Grimes had already told him twice to get off the highway. It may have been prohibited on I495
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Old 11-08-18, 10:22 AM
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Originally Posted by DrIsotope View Post
You can't just hop on any freeway, highway, or turnpike on a bicycle. Nor would any sane person want to.
If I could go back in time and alter history (apart from the obvious ones, like ensuring Hitler got into art school rather than becoming a rabble-rouser, etc), I would have sat in the room while they were developing the concept of the Interstate system and advocated for a extra, but separate "non-motorized" lane on each side of the highway, incorporated at the time of initial construction, when the cost of adding such lanes would have been minimal. Imagine having the option of being able to pedal throughout the country, relatively quickly and safely, with interstate-level curves, gradients and tunnels. Getting anyone to pay attention to pedal power back in the auto-obsessed 50s would have been a tall order, certainly, but a cyclist can dream...
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Old 11-08-18, 10:25 AM
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Originally Posted by wphamilton View Post
It was a "contempt of cop" charge.

" Trooper Scott Grimes said he gave Christensen another chance to leave the highway, but Christensen refused. He then mocked Grimes, leading to his arrest on a charge of trespassing" https://patch.com/massachusetts/beve...ing-bike-i-495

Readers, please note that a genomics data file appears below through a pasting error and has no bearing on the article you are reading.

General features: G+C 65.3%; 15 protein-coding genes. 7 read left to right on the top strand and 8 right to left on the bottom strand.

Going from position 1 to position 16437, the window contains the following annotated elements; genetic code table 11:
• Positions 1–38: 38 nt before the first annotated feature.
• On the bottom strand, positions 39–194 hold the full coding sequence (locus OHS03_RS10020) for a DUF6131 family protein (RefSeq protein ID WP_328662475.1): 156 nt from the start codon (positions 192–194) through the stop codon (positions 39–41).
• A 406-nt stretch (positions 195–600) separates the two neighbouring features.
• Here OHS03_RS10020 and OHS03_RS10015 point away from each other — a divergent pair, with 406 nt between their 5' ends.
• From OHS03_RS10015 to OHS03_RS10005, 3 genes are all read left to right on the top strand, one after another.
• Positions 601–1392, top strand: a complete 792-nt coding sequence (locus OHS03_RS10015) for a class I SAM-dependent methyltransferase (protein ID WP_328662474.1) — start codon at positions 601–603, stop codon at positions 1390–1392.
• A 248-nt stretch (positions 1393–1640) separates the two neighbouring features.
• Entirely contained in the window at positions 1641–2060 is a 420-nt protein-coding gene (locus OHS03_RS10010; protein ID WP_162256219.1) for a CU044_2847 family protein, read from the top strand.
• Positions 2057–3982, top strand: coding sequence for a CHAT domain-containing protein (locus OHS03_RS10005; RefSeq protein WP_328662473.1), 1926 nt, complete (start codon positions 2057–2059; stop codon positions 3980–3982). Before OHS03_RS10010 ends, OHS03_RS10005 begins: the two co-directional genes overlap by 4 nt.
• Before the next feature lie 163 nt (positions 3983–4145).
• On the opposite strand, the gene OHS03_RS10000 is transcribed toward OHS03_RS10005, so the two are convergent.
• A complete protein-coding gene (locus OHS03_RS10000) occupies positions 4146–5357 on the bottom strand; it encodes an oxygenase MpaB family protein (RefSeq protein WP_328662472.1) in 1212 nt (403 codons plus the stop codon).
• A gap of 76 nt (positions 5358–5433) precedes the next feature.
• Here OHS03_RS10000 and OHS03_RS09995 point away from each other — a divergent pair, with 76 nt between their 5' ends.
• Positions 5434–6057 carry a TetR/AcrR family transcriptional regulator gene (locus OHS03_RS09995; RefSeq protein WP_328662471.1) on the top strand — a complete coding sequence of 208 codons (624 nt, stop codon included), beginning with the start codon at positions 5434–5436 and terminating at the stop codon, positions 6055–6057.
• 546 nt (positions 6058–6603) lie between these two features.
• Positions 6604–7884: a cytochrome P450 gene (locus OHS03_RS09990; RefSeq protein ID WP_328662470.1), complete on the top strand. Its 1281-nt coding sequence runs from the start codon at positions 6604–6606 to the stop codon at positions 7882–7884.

Grimes had already told him twice to get off the highway. It may have been prohibited on I495
It seems that some people view their right to do anything they want as an inalienable human right. And some view this as including their right to be unreasonable snots in dealing with authority figures. Cyclists are not immune. Sheesh.
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Old 11-08-18, 10:27 AM
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.. For those unfamiliar with the terminology..

Oregon Interstates are I 84 , 4+ lanes with a median between them
east/west along Columbia river from Portland,
which crosses I 205 an urban N/S parallel and ends where it Meets I 5 in Portland ..
I 5 is the Major North south dual carriageway connecting Seattle and San Diego

those are the Federal interstates, others are US/ state and county roads...

US 30 passes through town here, ending where it meets US 101,
the north south Pacific coast highway , with stop lights cross walks ,
some wide shoulders for bicycles , places to eat and all the towns to see along the way..

Lots of miles of just 2 lanes..


...
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Old 11-08-18, 10:52 AM